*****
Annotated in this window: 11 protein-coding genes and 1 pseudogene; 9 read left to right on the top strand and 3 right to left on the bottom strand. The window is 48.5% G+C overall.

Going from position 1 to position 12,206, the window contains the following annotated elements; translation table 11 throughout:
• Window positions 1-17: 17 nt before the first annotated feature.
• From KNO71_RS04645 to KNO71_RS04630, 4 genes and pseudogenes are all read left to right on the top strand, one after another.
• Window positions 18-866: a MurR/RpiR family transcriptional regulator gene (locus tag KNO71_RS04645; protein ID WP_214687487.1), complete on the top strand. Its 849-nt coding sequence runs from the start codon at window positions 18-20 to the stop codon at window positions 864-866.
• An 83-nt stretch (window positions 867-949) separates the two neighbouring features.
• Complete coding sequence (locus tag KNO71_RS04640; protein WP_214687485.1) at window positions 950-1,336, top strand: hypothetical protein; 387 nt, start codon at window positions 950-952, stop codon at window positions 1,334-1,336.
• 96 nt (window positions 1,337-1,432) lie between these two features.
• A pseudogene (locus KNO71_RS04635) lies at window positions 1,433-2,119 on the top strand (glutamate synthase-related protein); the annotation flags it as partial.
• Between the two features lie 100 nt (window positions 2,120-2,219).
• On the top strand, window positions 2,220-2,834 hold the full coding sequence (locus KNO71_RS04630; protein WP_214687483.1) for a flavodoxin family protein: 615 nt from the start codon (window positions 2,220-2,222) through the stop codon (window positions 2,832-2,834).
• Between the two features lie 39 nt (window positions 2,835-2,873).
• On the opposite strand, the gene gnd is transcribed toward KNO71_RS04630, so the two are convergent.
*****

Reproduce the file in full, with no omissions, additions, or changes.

Annotated in this window: 11 protein-coding genes and 1 pseudogene; 9 read left to right on the top strand and 3 right to left on the bottom strand. The window is 48.5% G+C overall.

Going from position 1 to position 12,206, the window contains the following annotated elements; translation table 11 throughout:
• Window positions 1-17: 17 nt before the first annotated feature.
• From KNO71_RS04645 to KNO71_RS04630, 4 genes and pseudogenes are all read left to right on the top strand, one after another.
• Window positions 18-866: a MurR/RpiR family transcriptional regulator gene (locus tag KNO71_RS04645; protein ID WP_214687487.1), complete on the top strand. Its 849-nt coding sequence runs from the start codon at window positions 18-20 to the stop codon at window positions 864-866.
• An 83-nt stretch (window positions 867-949) separates the two neighbouring features.
• Complete coding sequence (locus tag KNO71_RS04640; protein WP_214687485.1) at window positions 950-1,336, top strand: hypothetical protein; 387 nt, start codon at window positions 950-952, stop codon at window positions 1,334-1,336.
• 96 nt (window positions 1,337-1,432) lie between these two features.
• A pseudogene (locus KNO71_RS04635) lies at window positions 1,433-2,119 on the top strand (glutamate synthase-related protein); the annotation flags it as partial.
• Between the two features lie 100 nt (window positions 2,120-2,219).
• On the top strand, window positions 2,220-2,834 hold the full coding sequence (locus KNO71_RS04630; protein WP_214687483.1) for a flavodoxin family protein: 615 nt from the start codon (window positions 2,220-2,222) through the stop codon (window positions 2,832-2,834).
• Between the two features lie 39 nt (window positions 2,835-2,873).
• On the opposite strand, the gene gnd is transcribed toward KNO71_RS04630, so the two are convergent.